A dentist, she has always campaigned against drug abuse. She gained her experience through SAMU (the French Emergency Medical Aid Service), as well as in schools and through her professional consultations. A mother of 5 children aged from 15 to 25, it was as a member of a parents' association that I first heard about MC d'Welles, in 2001. Wanting to know more about the organization she represented, I participated in a training course. I immediately expressed my interest to the headmaster in inviting Ms. d'Welles to the school. I took part in several seminars at Enfance Sans Drogue in order to be able to educate middle and high school students more effectively. I also wanted to look after my patients who had different concerns and to be able to talk with my children about the subject and with all of my acquaintances. Because everyone knows someone who uses psychotropic drugs! I learned a lot during Enfance Sans Drogue's training sessions, as well as through helping the organization and courtesy of the testimony of the parents.
As the mother of a 27 years old girl, I had been made aware of the problem of cannabis consumption amongst young people through a seminar with ESD. I am lucky I am not directly affected by it, but my daughter lives in a sphere where people use drugs regularly. It is important to me to be informed about it and to take preventative action. This is one of the reasons that I joined the organization. I am also a member of another organization, which enhances the role of the family in our society.
Sophie Pélissié du Rausas
At the beginning of 1999 I attended a conference on drugs by Marie-Christine d'Welles held by the World Movement of Mothers. At that time I only had two children, aged four and two and a half. Needless to say, I was sure that the topic would not concern me! When I heard that most high school pupils used drugs, that they felt ill because of them and that they couldn't talk about it with their parents, I felt that this was something which needed to be addressed urgently. I offered to join Marie-Christine d'Welles to help her find the best means to aid people, which seemed to be through prevention. And thus ESD was created. A graduate of the Law Institute in Lyon, I wanted to further my knowledge of drugs and so I gained a University Degree in Toxicology from the Medical Faculty in Angers.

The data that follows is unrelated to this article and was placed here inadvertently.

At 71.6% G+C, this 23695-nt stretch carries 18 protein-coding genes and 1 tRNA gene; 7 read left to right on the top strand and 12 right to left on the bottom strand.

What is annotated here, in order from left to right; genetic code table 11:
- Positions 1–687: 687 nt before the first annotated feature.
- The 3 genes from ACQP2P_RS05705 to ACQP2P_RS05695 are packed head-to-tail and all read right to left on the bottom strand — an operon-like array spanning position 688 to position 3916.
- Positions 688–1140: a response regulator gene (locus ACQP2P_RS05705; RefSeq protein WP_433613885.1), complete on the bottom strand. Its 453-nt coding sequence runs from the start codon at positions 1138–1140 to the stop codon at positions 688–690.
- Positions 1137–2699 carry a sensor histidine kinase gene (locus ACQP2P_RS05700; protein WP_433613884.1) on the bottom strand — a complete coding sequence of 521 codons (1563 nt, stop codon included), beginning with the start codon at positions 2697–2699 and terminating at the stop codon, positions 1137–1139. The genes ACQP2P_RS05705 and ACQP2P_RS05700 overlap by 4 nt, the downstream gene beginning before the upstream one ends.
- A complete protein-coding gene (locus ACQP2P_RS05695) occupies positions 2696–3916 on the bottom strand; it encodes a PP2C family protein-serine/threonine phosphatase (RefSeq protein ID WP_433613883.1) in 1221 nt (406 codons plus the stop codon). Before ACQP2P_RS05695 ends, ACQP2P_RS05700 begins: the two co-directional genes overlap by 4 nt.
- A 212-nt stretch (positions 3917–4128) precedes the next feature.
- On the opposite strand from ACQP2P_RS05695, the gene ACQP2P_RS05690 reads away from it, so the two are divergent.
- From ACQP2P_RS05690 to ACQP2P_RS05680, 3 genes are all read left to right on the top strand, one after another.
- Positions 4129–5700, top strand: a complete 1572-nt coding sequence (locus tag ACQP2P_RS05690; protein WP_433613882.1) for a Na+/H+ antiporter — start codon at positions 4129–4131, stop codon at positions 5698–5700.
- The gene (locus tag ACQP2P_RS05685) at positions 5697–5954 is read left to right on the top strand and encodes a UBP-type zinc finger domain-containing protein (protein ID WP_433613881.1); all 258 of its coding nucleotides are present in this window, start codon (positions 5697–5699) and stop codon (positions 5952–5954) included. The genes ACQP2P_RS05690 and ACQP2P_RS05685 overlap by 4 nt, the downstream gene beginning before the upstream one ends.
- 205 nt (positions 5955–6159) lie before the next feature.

A mother of three boys (aged 6 to 17) I studied law. Convinced that it is necessary to be well informed about drugs in order to be listened to by our children, I partook in a course run by Enfance Sans Drogue in 2003. I realized then how much the products have evolved and how it is now more necessary than ever to warn our children about the risks of drugs. Ten years ago, I wouldn't have imagined that drugs were everywhere and so easily accessible. More than ever, I wish to communicate as much and as objectively as possible about drugs to children and parents alike.
Marie-Christine d'Welles A writer, she is the author of "Folle moi ?" published by Editions Stock in 1989, followed by several novels, essays, documents translated in many languages. Her two last books "Sous son aile un refuge" et "C'est quoi la drogue ?" were published by Editions Jean-Cyrille Godefroy in February and September, 2013. Marie-Christine d'Welles also is a founder and General Secretary of Enfance Sans Drogue, a mother of 3 children and a grandmother of six. To visit her website: www.mariechristinedwelles.fr